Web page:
If you haven’t had your fill of ethanol-and-the-high-price-of-food-everywhere stories, today the Washington Post takes a look from the point of view of an Iowa farmer.
Johnson is a one-person summary of how high corn prices are washing through the world of agriculture and climate change. Normally, he plants half of his 900 acres with corn and half with soybeans. He alternates crops on each field because it is better for the soil.
But last year he planted 500 acres of corn and 400 of soybeans, and this year he will do the same. “The market was screaming, ‘Farmer Johnson, plant more corn, plant more corn,’ ” Johnson says.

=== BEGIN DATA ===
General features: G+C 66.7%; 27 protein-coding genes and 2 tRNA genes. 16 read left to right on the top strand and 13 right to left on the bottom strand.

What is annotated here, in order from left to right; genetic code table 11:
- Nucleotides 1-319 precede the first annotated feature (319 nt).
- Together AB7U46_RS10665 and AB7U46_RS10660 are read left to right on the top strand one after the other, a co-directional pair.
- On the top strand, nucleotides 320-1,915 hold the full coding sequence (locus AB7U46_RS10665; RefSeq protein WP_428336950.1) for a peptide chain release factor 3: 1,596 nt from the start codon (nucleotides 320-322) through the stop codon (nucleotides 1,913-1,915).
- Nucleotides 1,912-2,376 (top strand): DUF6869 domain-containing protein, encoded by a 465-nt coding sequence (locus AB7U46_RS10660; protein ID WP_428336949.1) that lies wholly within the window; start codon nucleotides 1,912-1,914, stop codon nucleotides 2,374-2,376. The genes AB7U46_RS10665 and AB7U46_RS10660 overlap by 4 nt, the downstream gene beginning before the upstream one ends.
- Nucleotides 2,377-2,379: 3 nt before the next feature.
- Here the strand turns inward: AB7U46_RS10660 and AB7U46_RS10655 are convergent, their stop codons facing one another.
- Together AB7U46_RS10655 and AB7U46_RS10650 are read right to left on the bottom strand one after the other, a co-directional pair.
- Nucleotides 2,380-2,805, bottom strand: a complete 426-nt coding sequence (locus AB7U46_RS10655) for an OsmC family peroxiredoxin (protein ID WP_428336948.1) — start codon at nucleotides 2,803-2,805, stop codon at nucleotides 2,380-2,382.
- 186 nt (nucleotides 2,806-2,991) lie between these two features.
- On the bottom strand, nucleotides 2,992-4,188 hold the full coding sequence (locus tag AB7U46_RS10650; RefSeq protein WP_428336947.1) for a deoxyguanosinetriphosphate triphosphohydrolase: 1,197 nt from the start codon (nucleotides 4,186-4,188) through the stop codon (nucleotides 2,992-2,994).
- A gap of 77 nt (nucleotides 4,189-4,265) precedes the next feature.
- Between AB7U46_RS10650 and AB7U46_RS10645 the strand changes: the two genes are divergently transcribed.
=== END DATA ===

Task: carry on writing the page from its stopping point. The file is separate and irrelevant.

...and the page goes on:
Well, the market may be screaming for more corn, but much of it is due to the hard, swift kick in the bushel-basket delivered by Congress:
In 2005, the Republican-led Congress and President Bush backed a bill that required widespread ethanol use in motor fuels. Just four months ago, the Democratic-led Congress passed and Bush signed energy legislation that boosted the mandate for minimum corn-based ethanol use to 15 billion gallons, about 10 percent of motor fuel, by 2015. It was one of the most popular parts of the bill, appealing to farm-state lawmakers and to those worried about energy security and eager to substitute a home-grown energy source for a portion of U.S. petroleum imports. To help things along, motor-fuel blenders receive a 51 cent subsidy for every gallon of corn-based ethanol used through the end of 2010; this year, production could reach 8 billion gallons.
The article is part four in a series on high food costs around the world.